You can learn about economic growth purely from an economic perspective, looking at its economic drivers and consequences. But if you want to learn about economic growth, using the concept of Education for Sustainable Development, then you should learn about the social implications of economic growth, such as its impact on income (in)equality, well-being and health. Of course, you should also learn about the environmental perspective, analysing how economic growth impacts the environment in a positive or negative way.
This is the cool thing about Education for Sustainable Development: It makes education so much more interesting!
You can take literally any topic and look at it from an economic, social and environmental perspective. As a result, you don’t only see the world from the perspective of one discipline, but you obtain a richer picture of reality, by drawing on the insights from multiple disciplines.
4. Pedagogy: Interactive, learner-centred and action-oriented (+ fun)
Pedagogy describes the practice or method of teaching. Different to the teaching content, it doesn’t describe what students learn, but how they learn.
A question to you: You take 200 students, put them into a lecture hall, and have a professor lecture 3 hours non-stop about economic growth from an economic, social and environmental perspective. Is this Education for Sustainable Development?
Yes, because the students learn about the topic from an interdisciplinary perspective.
No, because they probably won’t remember a lot, due to the method of teaching.
An interactive, learner-centred, and action-oriented pedagogy is the third generally agreed upon element of Education for Sustainable Development.
To put it plainly: students shouldn’t sit in a lecture hall all day, listening to presentation after presentation! On the contrary, they should work collaboratively on group assignments, solve real-life problems for an external client, go on excursions or discuss problems in small group seminars.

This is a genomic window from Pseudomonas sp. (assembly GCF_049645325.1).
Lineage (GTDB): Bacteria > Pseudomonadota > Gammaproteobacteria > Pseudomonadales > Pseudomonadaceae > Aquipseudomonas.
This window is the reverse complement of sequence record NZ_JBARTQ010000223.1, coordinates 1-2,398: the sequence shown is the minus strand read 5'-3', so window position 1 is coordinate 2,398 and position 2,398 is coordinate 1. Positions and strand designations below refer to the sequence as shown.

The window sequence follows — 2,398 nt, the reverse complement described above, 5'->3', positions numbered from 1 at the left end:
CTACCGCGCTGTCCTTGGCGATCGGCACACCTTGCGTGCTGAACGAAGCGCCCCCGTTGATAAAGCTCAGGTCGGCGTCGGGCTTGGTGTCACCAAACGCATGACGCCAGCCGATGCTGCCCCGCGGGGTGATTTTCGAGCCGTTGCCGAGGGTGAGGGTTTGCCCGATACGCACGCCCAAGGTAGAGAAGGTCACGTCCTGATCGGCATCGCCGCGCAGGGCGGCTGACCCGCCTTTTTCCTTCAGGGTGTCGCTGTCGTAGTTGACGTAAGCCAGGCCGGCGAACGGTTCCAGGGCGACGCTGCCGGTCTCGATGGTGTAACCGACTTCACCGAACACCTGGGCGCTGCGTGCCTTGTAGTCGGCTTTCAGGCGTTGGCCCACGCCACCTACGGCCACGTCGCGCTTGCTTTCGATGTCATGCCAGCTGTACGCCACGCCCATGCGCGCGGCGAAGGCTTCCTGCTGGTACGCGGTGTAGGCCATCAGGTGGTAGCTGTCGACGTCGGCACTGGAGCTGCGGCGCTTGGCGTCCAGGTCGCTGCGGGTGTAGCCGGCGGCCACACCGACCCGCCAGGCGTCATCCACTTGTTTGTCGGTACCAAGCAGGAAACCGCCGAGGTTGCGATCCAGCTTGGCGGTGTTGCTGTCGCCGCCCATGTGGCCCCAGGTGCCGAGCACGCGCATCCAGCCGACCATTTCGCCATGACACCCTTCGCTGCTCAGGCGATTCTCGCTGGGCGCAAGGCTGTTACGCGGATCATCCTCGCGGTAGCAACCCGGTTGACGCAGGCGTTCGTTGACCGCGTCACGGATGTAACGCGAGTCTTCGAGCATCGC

- Engineering students could develop plans for how to improve recycling on campus,
- Pedagogy students could create a curriculum to teach students on the Sustainable Development Goals,
- Art students could give theatre performances around issues of environmental justice,
- Sports students could propose ideas on how to advance healthy and sustainable foods and catering,
- Business students could advise local companies on how to make production processes waste free.
(Also check out our blogpost on 80 sustainability research topics that you could consider for a paper.)
The teacher is more a facilitator, rather than a knowledge provider. The student much more active and responsible, rather than being a passive recipient of knowledge.
We suggest you think about the role of Education for Sustainable Development in your curriculum, school or university. Consider using it, since it provides an exciting vision of an interdisciplinary and learner-centred way to empower students to advance a pro-social and environmental agenda.